HF Mesh Nodes could be built very cheaply. For example a simple, low cost radio plus a laptop or even a small embedded DSP processor. As the data rates are low the signal processing could be done on a very low end chip, even a microcontroller. Low transmit powers are adequate as the mesh automatically senses a way to get the message through even under poor radio conditions. If the HF mesh nodes are cheap there can be many nodes, enhancing the performance of the network.

The HF mesh idea is just an idea at the moment that I am brainstorming with Elektra and Kim Hawtin. The potential is basic (but very useful) communications on a global scale at very low cost and with minimal infrastructure.

15 thoughts on “HF Mesh Radio”

  1. If the network is not very powerful, perhaps the endpoints can be.

    Could we convert voice-to-text and send over the network, and play it back at the other end … a la voicemail-only network.


  2. I think PSK31 has a unique ability to perform in a mesh network due to its narrow (radio) bandwidth. Your nodes could all share a single frequency and not have to worry about interfering with each other — the gateway, for instance, could hear all nodes transmitting at the same time on the same frequency and still adequately perform. When there are only a few nodes participating, they could utalize multiple psk31 streams at a time to improve bandwidth. As long as you could devise an efficient time/spectrum negotiation algorithm you’d have something that could be really reliable.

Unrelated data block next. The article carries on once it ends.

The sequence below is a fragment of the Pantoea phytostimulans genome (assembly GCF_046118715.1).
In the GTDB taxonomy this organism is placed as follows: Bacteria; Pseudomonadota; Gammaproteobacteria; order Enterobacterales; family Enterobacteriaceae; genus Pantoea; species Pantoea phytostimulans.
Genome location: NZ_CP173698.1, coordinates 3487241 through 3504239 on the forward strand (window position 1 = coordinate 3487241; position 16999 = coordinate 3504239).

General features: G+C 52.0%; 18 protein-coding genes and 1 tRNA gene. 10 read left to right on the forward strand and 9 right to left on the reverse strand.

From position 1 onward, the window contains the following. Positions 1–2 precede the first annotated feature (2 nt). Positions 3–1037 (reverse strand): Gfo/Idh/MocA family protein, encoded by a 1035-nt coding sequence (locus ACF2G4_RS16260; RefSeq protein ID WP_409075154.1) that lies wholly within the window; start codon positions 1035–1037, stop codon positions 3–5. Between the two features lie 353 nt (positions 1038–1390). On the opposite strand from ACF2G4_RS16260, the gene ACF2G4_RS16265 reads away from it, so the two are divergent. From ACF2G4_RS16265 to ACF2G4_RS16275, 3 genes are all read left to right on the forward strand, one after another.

3. That’s a neat idea.

    Military people have been doing short messages in HF meshes for some time now, but with hideously expensive hardware and complex protocols.

    This is more like a 21st century rehash of the global telegraph system.

  4. Simon – I was thinking about something very simple like a Pixie coupled with a microcontroller for the DSP side. Let the DSP make the receiver high quality, keep the analog side simple.

  5. Ah, from Kim’s blog I’ve worked out what a Pixie is now… so one of those and a DSP chip would keep the price of each node pretty low.
    I’d be quite interested in helping out if you continue with this idea.

  6. Sounds like an interesting idea. I’ve done some work with DDS’s


    With the combination of DDS/IQ demodulator and small DSP this could be done quite cheaply.

    Frequency licensing could be a problem in the HF frequency band, the advantage of WiFi is the availability and free spectrum.

    I would be interested in helping out, either with this or the mesh potato if you would like.

  7. Hi Peter and Simon,

    Sure, help is always welcome. Re HF spectrum, yes that could be an issue. I was thinking of starting on the Ham bands to test the technical side of the idea.

    – David

  8. Dear David,

    What about JASON the low power communications software that was made
    by the same guys that build ARGO. I would like to experiment with